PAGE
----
For a complete view of slides from the "Digital Patient Bill of Rights" Whiteboard & a contact list of the Digital Patient panelists please visit the Klick Pharma blog.

What are your thoughts on this "Digital Patient Bill of Rights"? Do you feel everything was mentioned? If you could contribute your valuable input to the bill what would you add? Here's your chance to share your thoughts; I'd love to know your perspective on it!

September 15, 2011

30 Things About My Invisible Illness You May Not Know

September 12th, 2011 hails "Invisible Illness Week" and I've taken some time to share 30 things about my particular invisible illness that several of you may not know. You can learn more about this remarkable campaign to shed a light on all the illnesses that may seem invisible to others but are clear as day to the people who live with them here:

Now without further ado; let's delve deeper into the wide world of lupus!

1. The illness(es) I live with is:
Lupus, Fibromyalgia, and Sjrogen's Syndrome.

2. I was diagnosed with it in the year:
Systemic Lupus Erythematosus in February 2010, Fibromyalgia and Sjrogen's Syndrome a year later in 2011.

3. But I had symptoms since:
I was 18 years old in highschool. I used to complain about aches and joint pains, but back then my physicians thought I was "seeking attention"! Go figure!

4. The biggest adjustment I’ve had to make is:
Choosing which daily tasks I'll attempt for the day! Most of the time it's a daunting task because I'm not always able to reach my goals with all the symptoms of each illness playing tag with me.

5. Most people assume:
That I'm not sick; just lazy and don't feel like attending their parties/functions. The truth is I really wish I could be there; dancing among friends, taking pictures, smiling and making memories...but instead I am usually hawking down my daily pill routine whilst trying to keep a smile on and focusing on improving my health so that I won't miss out on events in the months to come.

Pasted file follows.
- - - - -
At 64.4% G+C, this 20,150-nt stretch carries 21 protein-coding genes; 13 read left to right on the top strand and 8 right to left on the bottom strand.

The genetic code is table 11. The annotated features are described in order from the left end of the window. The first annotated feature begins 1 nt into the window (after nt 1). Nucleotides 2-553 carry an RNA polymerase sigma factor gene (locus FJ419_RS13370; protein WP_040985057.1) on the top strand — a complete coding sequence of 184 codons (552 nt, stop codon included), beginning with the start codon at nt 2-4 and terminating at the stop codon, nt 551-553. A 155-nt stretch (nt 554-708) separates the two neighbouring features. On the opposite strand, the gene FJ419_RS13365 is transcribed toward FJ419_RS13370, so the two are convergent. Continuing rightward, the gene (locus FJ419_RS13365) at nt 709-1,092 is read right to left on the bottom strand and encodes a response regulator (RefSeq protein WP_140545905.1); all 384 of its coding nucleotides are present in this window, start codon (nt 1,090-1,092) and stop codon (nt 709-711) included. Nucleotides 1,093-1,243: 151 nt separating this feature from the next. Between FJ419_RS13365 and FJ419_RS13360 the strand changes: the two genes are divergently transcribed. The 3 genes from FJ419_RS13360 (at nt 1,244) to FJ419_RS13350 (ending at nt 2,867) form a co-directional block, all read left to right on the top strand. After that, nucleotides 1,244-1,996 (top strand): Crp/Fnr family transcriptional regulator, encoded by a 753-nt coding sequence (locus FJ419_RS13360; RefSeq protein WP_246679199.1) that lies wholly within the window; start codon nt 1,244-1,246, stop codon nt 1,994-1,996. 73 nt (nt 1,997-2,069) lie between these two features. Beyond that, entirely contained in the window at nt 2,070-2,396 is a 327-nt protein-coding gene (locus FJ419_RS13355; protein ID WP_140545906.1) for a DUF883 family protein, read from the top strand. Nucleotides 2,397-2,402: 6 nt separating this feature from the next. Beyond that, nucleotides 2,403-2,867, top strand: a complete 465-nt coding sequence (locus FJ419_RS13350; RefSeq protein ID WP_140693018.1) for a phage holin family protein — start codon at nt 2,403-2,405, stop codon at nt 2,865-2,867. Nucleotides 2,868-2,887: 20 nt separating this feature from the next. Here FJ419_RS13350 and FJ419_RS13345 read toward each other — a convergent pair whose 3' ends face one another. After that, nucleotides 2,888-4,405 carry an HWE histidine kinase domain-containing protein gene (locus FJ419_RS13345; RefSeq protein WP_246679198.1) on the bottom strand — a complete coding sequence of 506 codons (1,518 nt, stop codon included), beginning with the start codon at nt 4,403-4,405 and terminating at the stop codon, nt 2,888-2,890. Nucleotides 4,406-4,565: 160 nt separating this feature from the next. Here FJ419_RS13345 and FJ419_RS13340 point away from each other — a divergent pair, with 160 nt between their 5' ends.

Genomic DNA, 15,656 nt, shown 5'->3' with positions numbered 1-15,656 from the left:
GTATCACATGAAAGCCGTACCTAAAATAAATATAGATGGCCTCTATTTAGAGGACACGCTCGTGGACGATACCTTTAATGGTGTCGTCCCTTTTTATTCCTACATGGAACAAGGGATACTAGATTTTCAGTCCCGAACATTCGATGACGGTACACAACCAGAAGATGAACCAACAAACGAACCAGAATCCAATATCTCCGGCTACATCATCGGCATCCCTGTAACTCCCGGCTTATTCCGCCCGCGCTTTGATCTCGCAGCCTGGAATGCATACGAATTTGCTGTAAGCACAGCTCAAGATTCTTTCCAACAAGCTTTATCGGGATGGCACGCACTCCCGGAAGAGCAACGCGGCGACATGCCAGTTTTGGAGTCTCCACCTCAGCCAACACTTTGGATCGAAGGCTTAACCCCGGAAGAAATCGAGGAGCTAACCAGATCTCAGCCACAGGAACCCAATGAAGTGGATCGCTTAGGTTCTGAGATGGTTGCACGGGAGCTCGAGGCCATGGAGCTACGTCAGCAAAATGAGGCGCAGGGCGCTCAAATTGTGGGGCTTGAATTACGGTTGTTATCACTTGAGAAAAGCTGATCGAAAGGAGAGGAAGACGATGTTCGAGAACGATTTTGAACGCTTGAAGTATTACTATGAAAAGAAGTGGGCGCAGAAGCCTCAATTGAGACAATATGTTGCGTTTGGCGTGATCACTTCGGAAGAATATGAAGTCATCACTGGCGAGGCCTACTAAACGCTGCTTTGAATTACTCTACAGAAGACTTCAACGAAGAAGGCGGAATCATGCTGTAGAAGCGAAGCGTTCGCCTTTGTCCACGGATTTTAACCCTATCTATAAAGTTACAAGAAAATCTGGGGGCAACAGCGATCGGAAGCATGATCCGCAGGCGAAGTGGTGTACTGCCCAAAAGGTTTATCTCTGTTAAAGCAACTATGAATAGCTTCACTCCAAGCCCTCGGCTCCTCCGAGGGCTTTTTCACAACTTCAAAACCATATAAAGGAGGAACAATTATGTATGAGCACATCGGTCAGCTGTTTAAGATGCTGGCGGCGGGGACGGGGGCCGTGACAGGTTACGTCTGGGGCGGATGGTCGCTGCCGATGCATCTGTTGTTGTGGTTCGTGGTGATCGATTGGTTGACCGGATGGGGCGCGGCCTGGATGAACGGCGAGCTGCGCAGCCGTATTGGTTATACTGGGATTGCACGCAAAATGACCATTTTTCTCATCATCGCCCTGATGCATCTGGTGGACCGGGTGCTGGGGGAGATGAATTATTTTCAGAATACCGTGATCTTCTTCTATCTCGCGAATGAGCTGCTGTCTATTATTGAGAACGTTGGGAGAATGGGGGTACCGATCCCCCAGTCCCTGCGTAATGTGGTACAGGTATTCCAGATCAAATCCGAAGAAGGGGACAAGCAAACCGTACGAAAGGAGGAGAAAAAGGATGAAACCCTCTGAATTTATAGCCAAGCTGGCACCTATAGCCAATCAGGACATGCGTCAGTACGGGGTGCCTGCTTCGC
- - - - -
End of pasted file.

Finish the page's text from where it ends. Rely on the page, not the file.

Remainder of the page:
6. The hardest part about mornings are:
Finding a reason to smile despite the pain I feel in my body. I usually win this one though :)

7. My favorite medical TV show is:
Grey's Anatomy; because who can focus on pain when McSteamy is on the screen! Also, House because finally IT IS LUPUS this season!

8. A gadget I couldn’t live without is:
My laptop, because I wouldn't be able to connect with all of my lupus and spoonie friends and family.

9. The hardest part about nights are:
Falling asleep...kind of hard to do when everything hurts.

10. Each day I take 12+ pills & vitamins.

11. Regarding alternative treatments:
I do my best to eat healthier. Incorporate lots of raw fruits and vegetables into my diet; drink lots of water, and decrease my intake of harmful foods like meat, sugar, salt, etc.

12. If I had to choose between an invisible illness or visible I would choose:

13. Regarding working and career:
*le sigh* One day I will be able to both again. In the meantime I will spend my time advocating for all my illnesses.

14. People would be surprised to know:
That I have more than one autoimmune disease.

15. The hardest thing to accept about my new reality has been:
Once you dip your foot into the autoimmune pool; you're likely to be susceptible to all the others. 

16. Something I never thought I could do with my illness that I did was:
Find an online family/community. *hug*

17. The commercials about my illness:
Are very very vague, but I'm glad they exist at all.

18. Something I really miss doing since I was diagnosed is:
Spending time with loved ones, having a job and attending school.

19. It was really hard to have to give up:
Everything mentioned in #18. I'm not where I want to be in my life but I'm making small steps of progress towards being a happier me while living with illness.

20. A new hobby I have taken up since my diagnosis is:
Magical Mail; which is simply writing post mail to friends/loved ones. It's a simple way to put some magic in someones day!

21. If I could have one day of feeling normal again I would:
First, pinch myself just to see if it's real! Then spend the next 24 hours doing all the things I haven't done in forever. Dancing with friends till the sun comes up is at the top of my list.

22. My illness has taught me:
That I am stronger than my pain. To appreciate the simple things life brings, and to learn how to lean on others for support when I have weak moments.

23. Want to know a secret? One thing people say that gets under my skin is:
You don't LOOK like you're sick, or in pain. Why don't you do ____ so you can get better? And gosh it really sucks that you can't do anything anymore.

First, LOOKING and FEELING are two different things people; re-learn your five senses silly! Second, I am doing everything in my power to be as healthy as I can. Third, I already think that 24/7 so it would be nice if I didn't have a constant reminder from friends/family. Be more positive for those that are ill!

24. But I love it when people:
Ask me about lupus and how they can help. It's a beautiful thing when others are inspired by your passion to raise awareness, etc.

25. My favorite motto, scripture, quote that gets me through tough times is:
"Just keep swimming, swimming, swimming!"- Finding Nemo